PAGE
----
Since the death of Shaykh Hassan Cisse and the taking over of Shaykh Tijānī Cisse as Imam of the Grand Mosque of Medina Baye, his junior brother Sheikh Mahi Cisse[4] has continued the da’awah of Shaykh Hassan Cisse to the United States of America, Singapore, Malaysia, West Africa and other parts of the world. The Atlanta maulid of Sheikh Hassan Cisse has still been preserved.

Death

The Grand Sheikh died in London on 26 July 1975 [16th Rajab 1395 AH] at in St. Thomas Hospital at 12:03 noon. The Sheikh’s death shock many people.

In an account of the life of Shaykh Ibrahim, one of his prominent students, the Grand Mufti of Nigeria, Sheikh Sherif Ibrahim Salleh Al-Husseini said that before the Sheikh Died, he asked his last wife, Sayyida Bilkiss to try and get Married because he is not a prophet, for it is only Prophets whose wives are not allowed to marry after their death.

Works

Shaykh Ibrahim spent his life in Islamic teachings, preaching, propagating and writing as well as divine knowledge. His works has affected the Islamic hemisphere as well as politics, independence, seeking of knowledge, tasawwuf, morals, poetry, travelogue, etc. His book isiirul saada,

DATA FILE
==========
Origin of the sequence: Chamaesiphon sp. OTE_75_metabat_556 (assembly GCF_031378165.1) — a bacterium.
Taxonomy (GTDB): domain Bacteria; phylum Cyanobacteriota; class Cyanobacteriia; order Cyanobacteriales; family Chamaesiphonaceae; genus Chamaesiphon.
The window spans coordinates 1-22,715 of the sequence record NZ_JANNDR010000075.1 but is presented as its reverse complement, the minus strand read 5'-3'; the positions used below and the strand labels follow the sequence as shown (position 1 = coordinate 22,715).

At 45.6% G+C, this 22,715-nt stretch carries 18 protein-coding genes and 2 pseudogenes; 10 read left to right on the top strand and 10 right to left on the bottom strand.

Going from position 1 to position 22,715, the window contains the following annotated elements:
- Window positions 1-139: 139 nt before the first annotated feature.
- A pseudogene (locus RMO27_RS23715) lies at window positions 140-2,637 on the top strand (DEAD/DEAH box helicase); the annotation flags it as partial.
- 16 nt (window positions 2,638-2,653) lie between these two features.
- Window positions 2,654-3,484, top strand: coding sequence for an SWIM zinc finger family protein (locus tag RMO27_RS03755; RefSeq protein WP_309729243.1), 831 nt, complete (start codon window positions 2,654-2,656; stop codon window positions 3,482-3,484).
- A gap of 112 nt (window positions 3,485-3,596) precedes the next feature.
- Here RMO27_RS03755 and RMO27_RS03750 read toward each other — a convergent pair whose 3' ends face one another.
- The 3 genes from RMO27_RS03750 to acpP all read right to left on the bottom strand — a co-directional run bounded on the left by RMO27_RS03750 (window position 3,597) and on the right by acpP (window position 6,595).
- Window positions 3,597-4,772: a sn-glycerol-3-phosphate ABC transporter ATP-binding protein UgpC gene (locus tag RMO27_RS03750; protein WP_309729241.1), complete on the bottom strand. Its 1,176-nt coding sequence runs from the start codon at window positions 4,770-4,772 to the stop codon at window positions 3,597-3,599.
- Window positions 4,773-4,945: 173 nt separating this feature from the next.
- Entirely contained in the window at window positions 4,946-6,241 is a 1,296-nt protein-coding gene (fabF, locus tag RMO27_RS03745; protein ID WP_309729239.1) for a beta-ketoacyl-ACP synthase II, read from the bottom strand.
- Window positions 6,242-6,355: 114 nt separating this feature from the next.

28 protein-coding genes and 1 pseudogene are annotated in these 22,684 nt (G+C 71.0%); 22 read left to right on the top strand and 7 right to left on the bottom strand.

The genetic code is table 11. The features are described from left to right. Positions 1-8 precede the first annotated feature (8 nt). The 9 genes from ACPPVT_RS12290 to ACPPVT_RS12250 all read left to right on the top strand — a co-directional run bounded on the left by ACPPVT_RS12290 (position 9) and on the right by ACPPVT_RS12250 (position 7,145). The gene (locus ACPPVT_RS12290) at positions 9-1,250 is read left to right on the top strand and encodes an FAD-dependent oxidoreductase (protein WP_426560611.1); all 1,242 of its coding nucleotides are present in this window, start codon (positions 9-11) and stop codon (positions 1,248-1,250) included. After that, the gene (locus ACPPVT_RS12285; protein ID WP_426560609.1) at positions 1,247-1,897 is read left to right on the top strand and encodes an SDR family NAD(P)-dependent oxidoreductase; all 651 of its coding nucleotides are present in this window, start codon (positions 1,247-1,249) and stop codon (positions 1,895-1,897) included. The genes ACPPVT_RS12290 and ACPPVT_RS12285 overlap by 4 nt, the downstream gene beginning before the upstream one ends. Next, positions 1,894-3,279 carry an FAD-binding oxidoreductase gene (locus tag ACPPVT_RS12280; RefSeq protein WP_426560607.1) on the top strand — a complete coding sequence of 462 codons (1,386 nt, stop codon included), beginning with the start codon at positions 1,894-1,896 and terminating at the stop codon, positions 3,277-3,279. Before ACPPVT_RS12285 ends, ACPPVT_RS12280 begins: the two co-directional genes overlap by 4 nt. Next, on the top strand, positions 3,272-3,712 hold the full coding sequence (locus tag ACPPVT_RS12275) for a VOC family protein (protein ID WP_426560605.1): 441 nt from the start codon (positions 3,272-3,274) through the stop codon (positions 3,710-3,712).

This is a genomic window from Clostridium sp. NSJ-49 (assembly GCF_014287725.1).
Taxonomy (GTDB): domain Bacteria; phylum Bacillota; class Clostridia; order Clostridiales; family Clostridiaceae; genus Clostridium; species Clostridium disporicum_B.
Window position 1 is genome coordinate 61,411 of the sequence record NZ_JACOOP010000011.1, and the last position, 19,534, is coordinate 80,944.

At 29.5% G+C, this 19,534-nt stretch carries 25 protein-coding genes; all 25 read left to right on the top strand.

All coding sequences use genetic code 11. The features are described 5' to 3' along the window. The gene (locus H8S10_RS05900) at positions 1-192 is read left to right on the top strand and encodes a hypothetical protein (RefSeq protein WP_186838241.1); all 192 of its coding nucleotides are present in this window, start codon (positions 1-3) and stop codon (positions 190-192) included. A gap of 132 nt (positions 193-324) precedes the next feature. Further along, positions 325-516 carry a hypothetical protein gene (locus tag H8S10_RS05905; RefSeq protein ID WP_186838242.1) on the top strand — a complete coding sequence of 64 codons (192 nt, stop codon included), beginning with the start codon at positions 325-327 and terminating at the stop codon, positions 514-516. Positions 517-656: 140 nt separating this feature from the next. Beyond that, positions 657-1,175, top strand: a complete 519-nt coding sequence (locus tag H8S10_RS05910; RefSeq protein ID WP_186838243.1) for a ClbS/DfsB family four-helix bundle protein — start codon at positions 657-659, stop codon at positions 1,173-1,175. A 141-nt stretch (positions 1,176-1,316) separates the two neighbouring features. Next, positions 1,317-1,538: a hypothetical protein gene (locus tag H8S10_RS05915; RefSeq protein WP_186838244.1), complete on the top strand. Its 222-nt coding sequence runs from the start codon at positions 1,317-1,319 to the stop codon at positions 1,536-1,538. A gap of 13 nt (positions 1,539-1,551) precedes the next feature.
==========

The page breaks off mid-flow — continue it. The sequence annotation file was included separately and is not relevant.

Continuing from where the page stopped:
His works were into categories such as: letters, travelogue, eulogies, tafseer, knowledge on tijaniyya, etc. many believe the Sheikh had written about seventy-five books in his lifetime.

Shaykh Ibrahim Ñiass’s many works include:

  • Sabilu ssadaam fi ibkaa’il maqaam – a book written to defend the state where the Maqam Ibrahim was situated.
  • Kāshif al-‘ilbās ʿan Fayḍati l-Khatmi ‘Abī l-ʿAbbās (“Lifting the confusion about the Fayḍa [Flood] of the Seal [of the saints] Abū l-ʿAbbās [Ahmad at-Tijānī]”). Edited by Shaykh Tijānī ʿAlī Sīse. Ash-Sharīka ad-dawliyya li-ṭ-ṭibāʿa, Cairo, Egypt.
  • Jawāhir ar-rasā’il (“Pearls of the letters”), a compendium of letters, fatwas, and other short communications by Ibrāhīm Ñas.
  • As-sirr al-‘akbar (“The greatest secret”)*Countless anthologies of poems, which have been published in Ad-Dawāwīn as-SittTranslated into English by Awwal Baba Taofiq (“the Six Anthologies”), Jāmiʿ Jawāmiʿ ad-Dawāwīn (“Collection of collections of Anthologies”), and Majmūʿ Riḥlāt ash-Shaykh ‘Ibrāhīm (“The Compendium of Travels of Shaykh Ibrāhīm”). All of these were edited by his son Shaykh Muḥammad al-Ma’mūn Ibrāhīm Ñas.
  • Kitāb at-taṣrīf (“The Book of Arabic morphology”), a book commonly used in Arabic schools throughout Senegal.